…despite the adventure programs you can buy for your computer, the thrill of creating your own programs for this most special of computer games is one which you should experience.


There’s also a section of simple simulations, such as planning the farming of a planet in order to best line your own coffers before your twenty-year reign is finished; a section of dice games, which seem to be, like most dice games, strategy-free. The house has the advantage in every one.

The Artificial Intelligence section contains a version of Eliza, the ubiquitous Rogerian analyst; and a random poetry generator. There are a whole bunch of puzzles in the Just For Fun section, including a version of Robot Minefield, which I’ll probably type in just because I always enjoy a good Robotwar.

There’s a moonlander (using an asterisk falling down the screen for the “graphics”) and a variation on the starship captain that does not use terminology from Star Trek. And a mastermind variation (fastermind), a hangman (executioner), and many more. There’s even an attempt to emulate a Rubik’s Cube in two dimensions.

All of the programs are amazingly small, and easily typed in. The large adventure is fifteen pages; chess is ten pages. But checkers is only four pages, and knightsbridge only three. And the text is readably large; a page isn’t a lot of code. My only caveat is that the text uses the same character for the number zero and the letter O, which means you’ll have to be careful about those characters when typing them in.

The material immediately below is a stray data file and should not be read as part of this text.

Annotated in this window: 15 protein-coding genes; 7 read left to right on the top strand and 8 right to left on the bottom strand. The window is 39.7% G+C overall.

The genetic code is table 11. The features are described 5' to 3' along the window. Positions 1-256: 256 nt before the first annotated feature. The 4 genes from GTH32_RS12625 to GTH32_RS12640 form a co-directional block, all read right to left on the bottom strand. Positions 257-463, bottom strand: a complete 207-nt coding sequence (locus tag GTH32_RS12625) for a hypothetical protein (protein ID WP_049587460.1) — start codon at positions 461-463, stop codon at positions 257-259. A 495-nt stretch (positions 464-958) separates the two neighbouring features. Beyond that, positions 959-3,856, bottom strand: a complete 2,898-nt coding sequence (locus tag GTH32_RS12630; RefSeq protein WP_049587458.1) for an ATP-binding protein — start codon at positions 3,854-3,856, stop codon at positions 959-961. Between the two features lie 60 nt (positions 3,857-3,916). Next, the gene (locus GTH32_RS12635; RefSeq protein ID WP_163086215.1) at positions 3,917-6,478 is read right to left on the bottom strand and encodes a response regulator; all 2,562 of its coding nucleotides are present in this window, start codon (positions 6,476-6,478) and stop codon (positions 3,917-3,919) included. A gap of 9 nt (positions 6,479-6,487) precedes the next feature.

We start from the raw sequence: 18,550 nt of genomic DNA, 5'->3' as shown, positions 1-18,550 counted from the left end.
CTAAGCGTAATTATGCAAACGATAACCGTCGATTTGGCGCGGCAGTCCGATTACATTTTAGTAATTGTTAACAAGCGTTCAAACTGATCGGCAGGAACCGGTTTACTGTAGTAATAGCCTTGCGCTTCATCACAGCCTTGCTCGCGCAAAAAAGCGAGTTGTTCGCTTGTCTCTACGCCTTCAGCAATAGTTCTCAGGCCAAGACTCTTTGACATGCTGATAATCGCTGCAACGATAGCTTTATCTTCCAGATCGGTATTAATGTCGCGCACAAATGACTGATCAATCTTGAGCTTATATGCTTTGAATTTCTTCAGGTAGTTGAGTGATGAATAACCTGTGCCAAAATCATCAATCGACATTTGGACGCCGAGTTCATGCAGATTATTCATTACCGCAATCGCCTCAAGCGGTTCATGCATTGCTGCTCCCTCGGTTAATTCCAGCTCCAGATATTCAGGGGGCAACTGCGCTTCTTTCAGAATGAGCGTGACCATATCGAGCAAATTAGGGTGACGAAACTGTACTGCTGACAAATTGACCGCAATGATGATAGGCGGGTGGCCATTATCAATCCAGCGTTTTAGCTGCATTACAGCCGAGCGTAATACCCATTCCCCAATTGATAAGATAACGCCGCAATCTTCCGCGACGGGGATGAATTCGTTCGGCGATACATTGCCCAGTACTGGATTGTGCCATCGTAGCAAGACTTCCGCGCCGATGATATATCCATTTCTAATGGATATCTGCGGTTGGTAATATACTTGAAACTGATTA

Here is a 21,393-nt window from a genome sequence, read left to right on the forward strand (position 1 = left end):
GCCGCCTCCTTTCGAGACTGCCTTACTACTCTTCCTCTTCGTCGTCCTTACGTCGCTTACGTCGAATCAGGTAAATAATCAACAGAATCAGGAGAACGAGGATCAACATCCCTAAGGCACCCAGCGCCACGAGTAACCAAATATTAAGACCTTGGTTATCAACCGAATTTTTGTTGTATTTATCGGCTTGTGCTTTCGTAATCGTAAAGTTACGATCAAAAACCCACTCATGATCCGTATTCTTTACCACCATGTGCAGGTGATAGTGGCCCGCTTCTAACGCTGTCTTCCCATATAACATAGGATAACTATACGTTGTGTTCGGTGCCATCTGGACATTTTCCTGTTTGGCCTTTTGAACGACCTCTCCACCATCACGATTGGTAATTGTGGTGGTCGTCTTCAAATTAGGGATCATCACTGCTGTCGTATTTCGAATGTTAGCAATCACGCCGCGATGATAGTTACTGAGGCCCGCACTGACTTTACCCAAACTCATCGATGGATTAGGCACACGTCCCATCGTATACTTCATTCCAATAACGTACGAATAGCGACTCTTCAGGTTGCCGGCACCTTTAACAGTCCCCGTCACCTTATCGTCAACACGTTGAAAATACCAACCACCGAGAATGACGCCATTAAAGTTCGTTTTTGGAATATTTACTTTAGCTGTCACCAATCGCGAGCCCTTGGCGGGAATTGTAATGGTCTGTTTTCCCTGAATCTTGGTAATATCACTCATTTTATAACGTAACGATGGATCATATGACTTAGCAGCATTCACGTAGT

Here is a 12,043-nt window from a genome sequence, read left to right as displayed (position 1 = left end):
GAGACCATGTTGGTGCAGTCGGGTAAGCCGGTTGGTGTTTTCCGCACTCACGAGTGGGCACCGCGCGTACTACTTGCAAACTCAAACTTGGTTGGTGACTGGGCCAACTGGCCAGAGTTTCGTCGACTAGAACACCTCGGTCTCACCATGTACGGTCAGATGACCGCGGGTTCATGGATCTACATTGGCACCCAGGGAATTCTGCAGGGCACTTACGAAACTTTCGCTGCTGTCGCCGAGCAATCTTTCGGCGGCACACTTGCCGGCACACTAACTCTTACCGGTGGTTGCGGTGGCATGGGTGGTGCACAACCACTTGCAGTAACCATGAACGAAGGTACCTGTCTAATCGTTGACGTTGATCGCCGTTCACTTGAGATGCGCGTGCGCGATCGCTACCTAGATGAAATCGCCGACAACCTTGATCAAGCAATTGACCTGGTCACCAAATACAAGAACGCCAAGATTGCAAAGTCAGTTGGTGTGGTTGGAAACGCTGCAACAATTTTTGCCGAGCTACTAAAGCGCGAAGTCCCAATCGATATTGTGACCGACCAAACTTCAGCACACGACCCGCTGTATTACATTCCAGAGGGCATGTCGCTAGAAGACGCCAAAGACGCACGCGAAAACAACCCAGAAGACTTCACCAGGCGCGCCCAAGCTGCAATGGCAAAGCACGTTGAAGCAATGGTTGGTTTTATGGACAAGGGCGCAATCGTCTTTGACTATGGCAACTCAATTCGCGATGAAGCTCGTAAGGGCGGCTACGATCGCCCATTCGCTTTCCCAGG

The code is generally well-designed and the logic, at least for the less complex games, easy to follow I may or may not take a crack at deciphering his chess code, that will be more difficult; but it was easy to convert the other games, so far, into more modern code. Some of them do seem unfinished; Eliza has some data that is not used and that, either because they rely on not-yet-created functionality or there’s a bug in the code, cannot be easily enabled simply by increasing the size of the data array. Eliza was always pretty weird, though. Even in the early days of computing I found it hard to believe some of the legends about how seriously people took her. In BASIC, at least, she was always very obviously a computer program, and not a very good one.

Hartnell strikes exactly the tone I was looking for with 42 Astounding Scripts. Breezy, informative, and filled with useful code.


MISTRESS OF XENOPHOBIA, A
REPORT FOR YOU FROM THE
OFFICE OF INFORMATION
REGARDING THE STATE OF YOUR
PLANET IN THIS YEAR OF GRACE 1995
flag

Sign into Goodreads to see if any of your friends have read Giant Book of Computer Games.
Sign In »

Reading Progress

January 13, 2020 – Shelved
January 13, 2020 – Shelved as: to-read
January 14, 2020 – Started Reading
January 14, 2020 – Shelved as: retro
January 26, 2020 – Shelved as: conviction
January 26, 2020 – Finished Reading

No comments have been added yet.